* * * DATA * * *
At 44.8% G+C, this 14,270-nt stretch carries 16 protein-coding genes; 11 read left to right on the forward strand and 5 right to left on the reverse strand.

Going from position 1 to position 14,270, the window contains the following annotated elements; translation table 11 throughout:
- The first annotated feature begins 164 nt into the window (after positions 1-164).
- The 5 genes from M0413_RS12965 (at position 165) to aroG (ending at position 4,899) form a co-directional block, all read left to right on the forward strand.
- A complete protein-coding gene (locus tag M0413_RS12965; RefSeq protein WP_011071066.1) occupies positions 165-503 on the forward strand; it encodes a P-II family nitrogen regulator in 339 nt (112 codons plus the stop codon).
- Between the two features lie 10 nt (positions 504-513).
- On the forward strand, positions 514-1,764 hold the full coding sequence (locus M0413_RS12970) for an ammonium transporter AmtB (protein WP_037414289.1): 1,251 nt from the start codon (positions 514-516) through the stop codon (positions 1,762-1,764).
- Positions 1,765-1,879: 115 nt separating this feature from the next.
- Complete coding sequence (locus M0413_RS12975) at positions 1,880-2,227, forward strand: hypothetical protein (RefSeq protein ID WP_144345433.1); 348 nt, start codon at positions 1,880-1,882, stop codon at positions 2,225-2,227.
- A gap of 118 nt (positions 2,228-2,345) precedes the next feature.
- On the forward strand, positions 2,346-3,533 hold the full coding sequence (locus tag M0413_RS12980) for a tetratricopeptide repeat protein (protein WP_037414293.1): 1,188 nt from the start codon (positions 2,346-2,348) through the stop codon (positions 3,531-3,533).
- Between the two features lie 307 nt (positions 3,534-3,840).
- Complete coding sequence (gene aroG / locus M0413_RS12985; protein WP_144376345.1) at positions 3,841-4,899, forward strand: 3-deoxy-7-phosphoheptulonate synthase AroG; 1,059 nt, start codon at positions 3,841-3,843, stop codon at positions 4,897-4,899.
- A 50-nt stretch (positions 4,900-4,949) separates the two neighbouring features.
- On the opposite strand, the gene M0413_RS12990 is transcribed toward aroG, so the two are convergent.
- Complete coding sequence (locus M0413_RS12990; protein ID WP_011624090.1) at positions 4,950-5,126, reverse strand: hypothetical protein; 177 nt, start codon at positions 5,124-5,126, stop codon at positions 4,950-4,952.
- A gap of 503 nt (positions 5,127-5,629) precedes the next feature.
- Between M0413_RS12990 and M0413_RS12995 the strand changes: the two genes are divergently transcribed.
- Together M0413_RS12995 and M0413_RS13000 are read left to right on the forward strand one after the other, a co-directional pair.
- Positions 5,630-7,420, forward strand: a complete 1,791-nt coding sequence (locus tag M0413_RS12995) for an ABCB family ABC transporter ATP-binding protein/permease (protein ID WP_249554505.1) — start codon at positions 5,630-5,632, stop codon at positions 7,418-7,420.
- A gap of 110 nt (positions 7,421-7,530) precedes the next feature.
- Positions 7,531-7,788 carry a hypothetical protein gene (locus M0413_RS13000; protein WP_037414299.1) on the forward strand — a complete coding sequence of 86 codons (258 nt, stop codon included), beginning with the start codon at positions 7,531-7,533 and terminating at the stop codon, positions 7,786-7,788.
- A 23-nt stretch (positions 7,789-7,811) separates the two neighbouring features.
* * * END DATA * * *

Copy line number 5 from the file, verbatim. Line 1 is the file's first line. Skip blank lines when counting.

- A complete protein-coding gene (locus tag M0413_RS12965; RefSeq protein WP_011071066.1) occupies positions 165-503 on the forward strand; it encodes a P-II family nitrogen regulator in 339 nt (112 codons plus the stop codon).